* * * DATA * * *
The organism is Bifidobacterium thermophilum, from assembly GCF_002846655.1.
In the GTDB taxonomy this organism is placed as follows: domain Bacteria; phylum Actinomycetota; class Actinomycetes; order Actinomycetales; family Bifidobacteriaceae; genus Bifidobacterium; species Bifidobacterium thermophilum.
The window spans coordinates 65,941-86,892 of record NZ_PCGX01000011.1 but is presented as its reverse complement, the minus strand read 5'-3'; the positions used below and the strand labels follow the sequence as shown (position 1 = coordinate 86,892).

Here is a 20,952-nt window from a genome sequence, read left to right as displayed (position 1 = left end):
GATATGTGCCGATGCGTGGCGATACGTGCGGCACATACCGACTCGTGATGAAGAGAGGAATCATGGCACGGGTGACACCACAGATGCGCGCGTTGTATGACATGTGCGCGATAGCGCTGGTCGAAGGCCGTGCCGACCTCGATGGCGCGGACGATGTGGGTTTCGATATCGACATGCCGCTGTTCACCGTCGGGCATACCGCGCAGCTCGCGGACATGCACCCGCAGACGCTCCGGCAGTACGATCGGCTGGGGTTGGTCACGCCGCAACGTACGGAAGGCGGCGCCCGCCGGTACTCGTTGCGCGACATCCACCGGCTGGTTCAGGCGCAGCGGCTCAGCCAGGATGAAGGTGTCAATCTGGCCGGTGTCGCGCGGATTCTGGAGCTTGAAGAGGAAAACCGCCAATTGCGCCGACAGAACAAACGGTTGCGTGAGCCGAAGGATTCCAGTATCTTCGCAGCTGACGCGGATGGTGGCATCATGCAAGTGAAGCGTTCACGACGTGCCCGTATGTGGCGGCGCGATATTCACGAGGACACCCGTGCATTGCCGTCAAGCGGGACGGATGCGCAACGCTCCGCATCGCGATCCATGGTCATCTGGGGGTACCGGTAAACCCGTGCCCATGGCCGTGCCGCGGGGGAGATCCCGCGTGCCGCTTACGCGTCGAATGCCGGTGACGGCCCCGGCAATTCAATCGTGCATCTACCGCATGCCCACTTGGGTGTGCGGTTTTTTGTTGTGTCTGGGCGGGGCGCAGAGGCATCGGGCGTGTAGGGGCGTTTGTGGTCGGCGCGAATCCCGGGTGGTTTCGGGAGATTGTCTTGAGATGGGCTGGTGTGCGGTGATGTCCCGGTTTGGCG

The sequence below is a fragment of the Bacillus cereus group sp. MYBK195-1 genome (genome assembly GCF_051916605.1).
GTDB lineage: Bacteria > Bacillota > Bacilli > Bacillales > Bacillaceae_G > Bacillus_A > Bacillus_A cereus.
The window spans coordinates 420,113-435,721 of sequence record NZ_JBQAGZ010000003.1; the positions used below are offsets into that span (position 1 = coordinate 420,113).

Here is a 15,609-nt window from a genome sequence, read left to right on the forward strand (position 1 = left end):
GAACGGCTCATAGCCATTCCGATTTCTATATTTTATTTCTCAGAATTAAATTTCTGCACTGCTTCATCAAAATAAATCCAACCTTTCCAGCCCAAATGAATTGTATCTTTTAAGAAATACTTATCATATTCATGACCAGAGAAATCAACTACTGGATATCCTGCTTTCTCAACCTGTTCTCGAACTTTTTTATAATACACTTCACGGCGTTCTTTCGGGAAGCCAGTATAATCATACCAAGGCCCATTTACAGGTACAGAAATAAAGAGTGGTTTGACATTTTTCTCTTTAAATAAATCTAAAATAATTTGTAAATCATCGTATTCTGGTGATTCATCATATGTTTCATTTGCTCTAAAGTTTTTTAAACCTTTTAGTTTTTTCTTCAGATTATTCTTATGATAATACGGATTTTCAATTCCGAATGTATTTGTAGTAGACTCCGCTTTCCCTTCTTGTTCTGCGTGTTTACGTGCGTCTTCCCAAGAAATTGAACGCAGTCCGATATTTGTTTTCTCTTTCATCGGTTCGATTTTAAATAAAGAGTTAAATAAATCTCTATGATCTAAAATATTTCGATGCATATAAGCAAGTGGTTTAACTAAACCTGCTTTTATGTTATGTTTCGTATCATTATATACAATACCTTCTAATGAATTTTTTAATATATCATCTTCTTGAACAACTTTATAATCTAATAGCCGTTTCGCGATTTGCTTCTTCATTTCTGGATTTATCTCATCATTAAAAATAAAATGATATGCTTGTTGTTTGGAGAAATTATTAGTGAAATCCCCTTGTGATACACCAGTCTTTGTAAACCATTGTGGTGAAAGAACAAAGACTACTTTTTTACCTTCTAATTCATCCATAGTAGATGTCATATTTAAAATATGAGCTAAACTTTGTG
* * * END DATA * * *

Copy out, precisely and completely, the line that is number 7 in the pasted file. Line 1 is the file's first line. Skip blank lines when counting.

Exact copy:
GTDB lineage: Bacteria > Bacillota > Bacilli > Bacillales > Bacillaceae_G > Bacillus_A > Bacillus_A cereus.